The legislative season is upon us and we have an unusual opportunity to join forces to create a Tennessee Office of Outdoor Recreation (OREC) in
The National Research Council has noted that stormwater runoff from the built environment remains one of the great challenges of modern water pollution control, as this source of contamination is a principal contributor to water quality impairment of waterbodies nationwide...[and] the magnitude of the stormwater problem is only expected to grow.
What is Stormwater?
Stormwater, as defined by Clean Water Act regulations, is “stormwater runoff, snowmelt runoff, and surface runoff and drainage,” or precipitation that runs off streets, lawns and other land surfaces.
Stormwater runoff is considered a nonpoint source pollutant because it comes from many diffuse sources. Population growth resulting in rapid development is a primary threat to watersheds with an increase in impervious surfaces such as building roofs, sidewalks, and parking lots. Instead of stormwater slowly and naturally soaking into the ground and eventually filling streams and lakes, impenetrable surfaces cause water to rush too quickly back into the water bodies.
Highlighted are all of the impervious surfaces
the impacts of stormwater runoff
Thermal changes can take place when stormwater enters into water bodies. Impervious surfaces absorb and emit heat, so when water runs across it on a hot day, changes the temperature of the surface runoff. When the water reaches the rivers and streams, small changes in temperature can affect the aquatic plants and wildlife.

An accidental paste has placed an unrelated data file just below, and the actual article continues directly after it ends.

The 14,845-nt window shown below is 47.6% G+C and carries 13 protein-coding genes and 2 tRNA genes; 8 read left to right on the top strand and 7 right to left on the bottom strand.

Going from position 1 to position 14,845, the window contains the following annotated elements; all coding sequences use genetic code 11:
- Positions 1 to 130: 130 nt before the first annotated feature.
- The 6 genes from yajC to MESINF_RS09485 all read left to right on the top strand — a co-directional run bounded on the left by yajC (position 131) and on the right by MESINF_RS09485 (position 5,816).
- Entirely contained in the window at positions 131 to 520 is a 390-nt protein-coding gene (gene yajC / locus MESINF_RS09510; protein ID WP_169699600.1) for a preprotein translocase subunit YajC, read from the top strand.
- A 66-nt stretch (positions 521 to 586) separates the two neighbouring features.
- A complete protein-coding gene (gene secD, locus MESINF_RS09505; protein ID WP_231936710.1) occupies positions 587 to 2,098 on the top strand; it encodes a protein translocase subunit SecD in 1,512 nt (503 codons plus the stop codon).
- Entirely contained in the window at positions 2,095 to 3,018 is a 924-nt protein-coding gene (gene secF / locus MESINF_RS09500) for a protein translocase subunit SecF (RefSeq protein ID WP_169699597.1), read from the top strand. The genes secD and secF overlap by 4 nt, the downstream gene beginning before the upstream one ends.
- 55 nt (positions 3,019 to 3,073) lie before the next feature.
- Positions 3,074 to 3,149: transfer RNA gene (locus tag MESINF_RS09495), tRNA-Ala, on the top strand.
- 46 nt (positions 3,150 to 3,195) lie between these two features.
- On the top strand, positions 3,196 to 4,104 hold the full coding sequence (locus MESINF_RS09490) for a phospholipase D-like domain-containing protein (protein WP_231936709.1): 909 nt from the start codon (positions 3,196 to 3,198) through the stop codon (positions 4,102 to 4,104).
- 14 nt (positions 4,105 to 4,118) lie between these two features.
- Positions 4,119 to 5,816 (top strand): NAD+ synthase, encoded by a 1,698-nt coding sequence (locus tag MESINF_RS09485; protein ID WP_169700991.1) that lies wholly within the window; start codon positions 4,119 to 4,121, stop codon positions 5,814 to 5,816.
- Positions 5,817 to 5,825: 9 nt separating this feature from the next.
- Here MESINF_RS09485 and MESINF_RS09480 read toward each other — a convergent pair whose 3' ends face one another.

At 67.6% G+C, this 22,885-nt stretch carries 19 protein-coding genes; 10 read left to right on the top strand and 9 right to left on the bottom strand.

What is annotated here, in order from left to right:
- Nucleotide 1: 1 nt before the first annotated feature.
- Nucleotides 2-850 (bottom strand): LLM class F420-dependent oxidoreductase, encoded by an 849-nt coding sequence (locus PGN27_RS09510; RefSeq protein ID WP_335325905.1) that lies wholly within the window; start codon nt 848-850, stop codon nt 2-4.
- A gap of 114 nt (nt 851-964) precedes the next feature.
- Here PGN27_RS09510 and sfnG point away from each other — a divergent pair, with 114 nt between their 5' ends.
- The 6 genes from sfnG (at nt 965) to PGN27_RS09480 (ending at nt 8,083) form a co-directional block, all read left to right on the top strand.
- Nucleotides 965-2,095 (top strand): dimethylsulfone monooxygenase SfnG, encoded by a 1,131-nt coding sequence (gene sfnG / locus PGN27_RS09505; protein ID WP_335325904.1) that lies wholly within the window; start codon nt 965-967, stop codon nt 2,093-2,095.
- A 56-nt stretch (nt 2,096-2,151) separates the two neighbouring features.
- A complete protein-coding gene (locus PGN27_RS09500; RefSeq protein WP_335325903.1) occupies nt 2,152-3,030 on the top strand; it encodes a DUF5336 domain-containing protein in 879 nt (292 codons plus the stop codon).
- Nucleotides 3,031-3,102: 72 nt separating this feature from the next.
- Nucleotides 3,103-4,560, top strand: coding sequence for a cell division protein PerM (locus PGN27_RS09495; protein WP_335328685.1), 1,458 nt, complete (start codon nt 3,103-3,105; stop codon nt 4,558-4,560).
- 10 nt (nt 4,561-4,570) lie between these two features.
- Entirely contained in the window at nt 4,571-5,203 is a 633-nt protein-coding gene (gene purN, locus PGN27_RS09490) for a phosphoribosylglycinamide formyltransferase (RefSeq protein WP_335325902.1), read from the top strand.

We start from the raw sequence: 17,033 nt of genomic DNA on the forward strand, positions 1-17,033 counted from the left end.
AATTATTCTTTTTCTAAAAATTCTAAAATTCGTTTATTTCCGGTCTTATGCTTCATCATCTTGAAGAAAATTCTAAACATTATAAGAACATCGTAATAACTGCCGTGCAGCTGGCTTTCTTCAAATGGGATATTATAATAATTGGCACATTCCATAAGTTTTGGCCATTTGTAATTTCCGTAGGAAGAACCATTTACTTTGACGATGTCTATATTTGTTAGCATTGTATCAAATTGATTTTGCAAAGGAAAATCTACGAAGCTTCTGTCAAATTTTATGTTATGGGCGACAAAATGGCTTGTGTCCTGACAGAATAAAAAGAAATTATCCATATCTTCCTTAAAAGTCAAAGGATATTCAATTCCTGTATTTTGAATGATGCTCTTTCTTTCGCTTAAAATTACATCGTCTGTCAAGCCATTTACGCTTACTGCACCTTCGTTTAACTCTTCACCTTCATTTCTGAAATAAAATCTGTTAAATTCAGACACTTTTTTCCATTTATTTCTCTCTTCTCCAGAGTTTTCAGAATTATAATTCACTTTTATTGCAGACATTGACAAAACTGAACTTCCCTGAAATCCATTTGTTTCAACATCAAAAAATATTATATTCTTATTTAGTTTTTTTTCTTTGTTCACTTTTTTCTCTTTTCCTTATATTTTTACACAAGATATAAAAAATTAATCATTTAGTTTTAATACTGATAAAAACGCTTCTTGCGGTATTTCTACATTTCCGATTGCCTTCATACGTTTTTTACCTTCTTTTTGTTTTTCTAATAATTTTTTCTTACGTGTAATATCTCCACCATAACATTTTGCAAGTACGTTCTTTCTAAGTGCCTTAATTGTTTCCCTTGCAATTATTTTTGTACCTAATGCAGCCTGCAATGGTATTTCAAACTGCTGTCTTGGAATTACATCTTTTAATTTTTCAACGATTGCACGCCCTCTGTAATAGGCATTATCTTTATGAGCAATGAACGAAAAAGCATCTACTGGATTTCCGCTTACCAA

Increase in pollutants washing into water bodies without being filtered through the ground. Stormwater picks up oil, dirt, harmful bacteria/ pathogens and pollutants and carries it into drains or directly into surface water.
Runoff can pick up excess nutrients such as nitrogen and phosphorus from agriculture, causing increased algal growth. As a result, the decomposition process can reduce oxygen levels in the water- creating a deadly habitat for aquatic animals.
Flooding and erosion of stream banks occurs when a torrent of water rushes into the water bodies. This is caused by a lack of vegetation and an increase in impermeable surfaces.
Vegetation can be destroyed, therefore destroying aquatic habitat for wildlife. Increased sediment can also cloud the water, not allowing enough light for aquatic plants to grow properly.
Runoff can carry large debris such as trash, especially plastic, which is harmful to fish and other aquatic animals.
How to reduce stormwater impacts
There are ways to help prevent storm water runoff from causing problems in urban areas.
Green roofs create a living landscape that would otherwise be occupied by roof area. They retain rainwater, allowing the plants to soak it up through the substrate or so that it can slowly evaporate or transpire back into the atmosphere. Read more on green roofs here.
Retention/detention basins collect/store rainwater and slow runoff. They filter out large sediment and debris before being dispersed into stormwater drainage systems. Retention ponds have higher outflow point or drainage orifice, maintaining a permanent pool of water. Detention ponds have a lower orifice, allowing them to be completely dry or empty at times. Detention ponds are generally used to storm rainwater after a storm to prevent flooding.
Riparian zones/buffers are vegetated areas separating upland areas from aquatic habitat help control. The zones create a buffer between human activity and rivers/streams, slowing down runoff and protecting water quality (Riparian Buffers). They act as natural filters to reduce pollutants and sediments from entering a water body.
Permeable pavements/sidewalks can be made by a series of pavers, or with pervious concrete which captures water and allows it so slowly seep into the ground.
State officials are asked to better regulate sewer treatment plants after “sewage fungus” appears in Middle Tennessee waterway
In November 2022, Harpeth Conservancy in partnership with the Southern Environmental Law Center, filed an official complaint to the Tennessee Department of Environment and Conservation (TDEC) alerting
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